Like any organ, the brain consists of large parts (such as the hippocampus and the cortex) that are made up of small parts (such as “maps” in the visual cortex), which themselves are made up of smaller parts, until you get to neurons, billions of them, whose orchestrated firing is the stuff of thought. The neurons are made up of parts like axons and dendrites, which are made up of smaller parts like terminal buttons and receptor sites, which are made up of molecules, and so on.
This hierarchical structure makes possible the research programs of psychology and neuroscience. The idea is that interesting properties of the whole (intelligence, decision-making, emotions, moral sensibility) can be understood in terms of the interaction of components that themselves lack these properties. This is how computers work; there is every reason to believe that this is how we work, too.
But there is no consensus about the broader implications of this scientific approach. Some scholars argue that although the brain might contain neural subsystems, or modules, specialized for tasks like recognizing faces and understanding language, it also contains a part that constitutes a person, a self: the chief executive of all the subsystems. As the philosopher Jerry Fodor once put it, “If, in short, there is a community of computers living in my head, there had also better be somebody who is in charge; and, by God, it had better be me.”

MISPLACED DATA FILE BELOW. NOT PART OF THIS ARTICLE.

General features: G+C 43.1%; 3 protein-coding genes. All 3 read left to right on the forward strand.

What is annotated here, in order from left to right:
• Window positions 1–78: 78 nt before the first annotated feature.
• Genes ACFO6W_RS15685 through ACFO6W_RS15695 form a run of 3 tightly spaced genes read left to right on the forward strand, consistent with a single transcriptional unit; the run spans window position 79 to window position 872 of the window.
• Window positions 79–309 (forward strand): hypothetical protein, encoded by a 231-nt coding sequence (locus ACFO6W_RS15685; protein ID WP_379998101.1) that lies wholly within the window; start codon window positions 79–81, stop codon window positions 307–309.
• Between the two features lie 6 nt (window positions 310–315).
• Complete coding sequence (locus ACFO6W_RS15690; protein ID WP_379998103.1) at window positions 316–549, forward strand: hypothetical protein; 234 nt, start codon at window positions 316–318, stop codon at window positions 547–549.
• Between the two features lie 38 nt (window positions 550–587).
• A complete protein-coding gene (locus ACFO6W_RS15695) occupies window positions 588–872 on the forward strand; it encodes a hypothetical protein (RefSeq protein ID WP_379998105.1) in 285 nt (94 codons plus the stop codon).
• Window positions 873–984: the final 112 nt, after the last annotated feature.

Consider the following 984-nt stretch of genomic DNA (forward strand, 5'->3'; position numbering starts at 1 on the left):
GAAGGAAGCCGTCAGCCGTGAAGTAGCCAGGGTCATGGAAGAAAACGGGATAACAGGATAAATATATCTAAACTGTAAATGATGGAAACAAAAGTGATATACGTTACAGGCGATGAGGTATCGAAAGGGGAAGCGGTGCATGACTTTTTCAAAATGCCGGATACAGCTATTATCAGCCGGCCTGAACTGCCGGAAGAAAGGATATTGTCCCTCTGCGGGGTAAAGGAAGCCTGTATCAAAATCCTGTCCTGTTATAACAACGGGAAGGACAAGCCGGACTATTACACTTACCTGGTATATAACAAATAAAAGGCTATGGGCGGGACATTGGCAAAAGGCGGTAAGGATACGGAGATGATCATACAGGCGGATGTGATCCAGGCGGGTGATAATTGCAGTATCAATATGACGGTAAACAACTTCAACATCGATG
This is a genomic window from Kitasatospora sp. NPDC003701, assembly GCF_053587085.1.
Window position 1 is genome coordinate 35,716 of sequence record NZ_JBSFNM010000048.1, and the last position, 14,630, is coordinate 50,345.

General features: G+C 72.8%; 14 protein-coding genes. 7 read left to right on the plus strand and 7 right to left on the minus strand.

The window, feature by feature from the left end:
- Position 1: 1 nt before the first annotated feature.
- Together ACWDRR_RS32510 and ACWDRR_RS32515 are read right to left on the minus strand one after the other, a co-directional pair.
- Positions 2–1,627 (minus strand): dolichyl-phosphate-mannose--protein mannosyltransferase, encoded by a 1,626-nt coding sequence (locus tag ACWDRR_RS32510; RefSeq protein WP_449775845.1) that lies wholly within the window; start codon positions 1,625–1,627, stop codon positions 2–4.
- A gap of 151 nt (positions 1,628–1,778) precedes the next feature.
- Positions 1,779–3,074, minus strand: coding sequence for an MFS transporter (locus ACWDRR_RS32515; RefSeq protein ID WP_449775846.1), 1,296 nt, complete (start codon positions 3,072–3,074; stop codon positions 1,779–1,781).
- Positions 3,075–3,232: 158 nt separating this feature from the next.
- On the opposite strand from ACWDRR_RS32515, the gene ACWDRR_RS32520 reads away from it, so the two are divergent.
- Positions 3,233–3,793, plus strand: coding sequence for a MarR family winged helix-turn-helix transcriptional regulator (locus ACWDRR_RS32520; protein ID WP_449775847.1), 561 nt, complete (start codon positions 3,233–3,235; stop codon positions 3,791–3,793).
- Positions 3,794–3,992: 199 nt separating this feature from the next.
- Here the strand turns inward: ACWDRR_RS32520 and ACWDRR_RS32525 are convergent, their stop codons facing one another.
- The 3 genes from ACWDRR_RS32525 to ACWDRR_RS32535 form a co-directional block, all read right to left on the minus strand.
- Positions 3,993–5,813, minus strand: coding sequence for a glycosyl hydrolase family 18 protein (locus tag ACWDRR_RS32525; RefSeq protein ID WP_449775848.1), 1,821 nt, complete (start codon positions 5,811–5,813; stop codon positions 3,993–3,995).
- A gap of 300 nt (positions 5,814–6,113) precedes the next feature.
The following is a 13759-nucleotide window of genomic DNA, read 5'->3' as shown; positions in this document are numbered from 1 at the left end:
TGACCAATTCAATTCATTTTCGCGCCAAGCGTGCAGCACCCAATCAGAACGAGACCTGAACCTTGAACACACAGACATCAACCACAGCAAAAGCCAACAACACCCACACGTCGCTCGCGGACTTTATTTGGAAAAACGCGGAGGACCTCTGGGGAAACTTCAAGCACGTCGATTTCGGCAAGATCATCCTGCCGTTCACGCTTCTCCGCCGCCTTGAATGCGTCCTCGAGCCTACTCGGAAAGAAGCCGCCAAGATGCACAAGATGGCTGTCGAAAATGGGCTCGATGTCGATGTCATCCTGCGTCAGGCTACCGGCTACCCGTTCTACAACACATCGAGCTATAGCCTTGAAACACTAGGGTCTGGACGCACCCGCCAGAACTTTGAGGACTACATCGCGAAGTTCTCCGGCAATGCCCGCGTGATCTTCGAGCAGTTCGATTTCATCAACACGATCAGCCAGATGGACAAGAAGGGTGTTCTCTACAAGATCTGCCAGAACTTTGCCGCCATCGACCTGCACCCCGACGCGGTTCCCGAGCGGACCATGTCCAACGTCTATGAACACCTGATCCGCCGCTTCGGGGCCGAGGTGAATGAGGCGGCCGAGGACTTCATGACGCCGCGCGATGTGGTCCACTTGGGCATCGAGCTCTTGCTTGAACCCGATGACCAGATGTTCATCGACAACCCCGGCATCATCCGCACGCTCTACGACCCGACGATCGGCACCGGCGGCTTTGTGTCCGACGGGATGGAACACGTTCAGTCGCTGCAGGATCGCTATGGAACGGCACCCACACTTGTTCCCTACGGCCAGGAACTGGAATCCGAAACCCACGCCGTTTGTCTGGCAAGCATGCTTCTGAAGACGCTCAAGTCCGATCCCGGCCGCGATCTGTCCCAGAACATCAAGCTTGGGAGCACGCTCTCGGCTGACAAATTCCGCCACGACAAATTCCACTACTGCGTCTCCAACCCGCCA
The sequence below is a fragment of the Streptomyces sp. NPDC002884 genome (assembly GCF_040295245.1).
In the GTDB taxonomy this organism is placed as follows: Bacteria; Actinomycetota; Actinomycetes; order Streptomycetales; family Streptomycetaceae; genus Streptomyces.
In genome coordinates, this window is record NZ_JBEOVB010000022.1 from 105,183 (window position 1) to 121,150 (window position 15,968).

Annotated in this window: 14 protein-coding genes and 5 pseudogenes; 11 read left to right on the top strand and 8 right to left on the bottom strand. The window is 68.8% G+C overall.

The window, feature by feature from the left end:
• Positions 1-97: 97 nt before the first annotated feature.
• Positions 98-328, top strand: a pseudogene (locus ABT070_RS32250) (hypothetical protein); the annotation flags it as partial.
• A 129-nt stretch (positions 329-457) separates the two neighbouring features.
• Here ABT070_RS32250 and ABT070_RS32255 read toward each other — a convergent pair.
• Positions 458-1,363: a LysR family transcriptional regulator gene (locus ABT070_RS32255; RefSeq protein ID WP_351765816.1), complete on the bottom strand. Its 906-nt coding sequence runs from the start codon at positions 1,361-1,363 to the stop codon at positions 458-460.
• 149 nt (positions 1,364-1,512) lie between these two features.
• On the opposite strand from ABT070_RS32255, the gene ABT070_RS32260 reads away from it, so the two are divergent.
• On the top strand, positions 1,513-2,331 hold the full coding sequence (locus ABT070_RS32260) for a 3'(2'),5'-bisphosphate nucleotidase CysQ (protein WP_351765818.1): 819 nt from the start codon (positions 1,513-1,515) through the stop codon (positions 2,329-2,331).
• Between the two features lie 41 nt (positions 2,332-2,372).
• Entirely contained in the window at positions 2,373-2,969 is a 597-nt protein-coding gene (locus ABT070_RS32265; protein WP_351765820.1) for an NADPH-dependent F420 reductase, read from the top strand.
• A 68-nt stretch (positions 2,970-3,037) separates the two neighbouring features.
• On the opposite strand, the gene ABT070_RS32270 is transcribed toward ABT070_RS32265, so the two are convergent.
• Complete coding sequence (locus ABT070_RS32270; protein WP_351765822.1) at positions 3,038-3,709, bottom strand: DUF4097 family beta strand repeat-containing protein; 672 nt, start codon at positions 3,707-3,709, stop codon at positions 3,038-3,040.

More-radical scholars insist that an inherent clash exists between science and our long-held conceptions about consciousness and moral agency: if you accept that our brains are a myriad of smaller components, you must reject such notions as character, praise, blame, and free will. Perhaps the very notion that there are such things as selves—individuals who persist over time—needs to be rejected as well.
The view I’m interested in falls between these extremes. It is conservative in that it accepts that brains give rise to selves that last over time, plan for the future, and so on. But it is radical in that it gives up the idea that there is just one self per head. The idea is that instead, within each brain, different selves are continually popping in and out of existence. They have different desires, and they fight for control—bargaining with, deceiving, and plotting against one another.
The notion of different selves within a single person is not new. It can be found in Plato, and it was nicely articulated by the 18th-century Scottish philosopher David Hume, who wrote, “I cannot compare the soul more properly to any thing than to a republic or commonwealth, in which the several members are united by the reciprocal ties of government and subordination.” Walt Whitman gave us a pithier version: “I am large, I contain multitudes.”
The economist Thomas Schelling, another Nobel laureate, illustrates the concept with a simple story: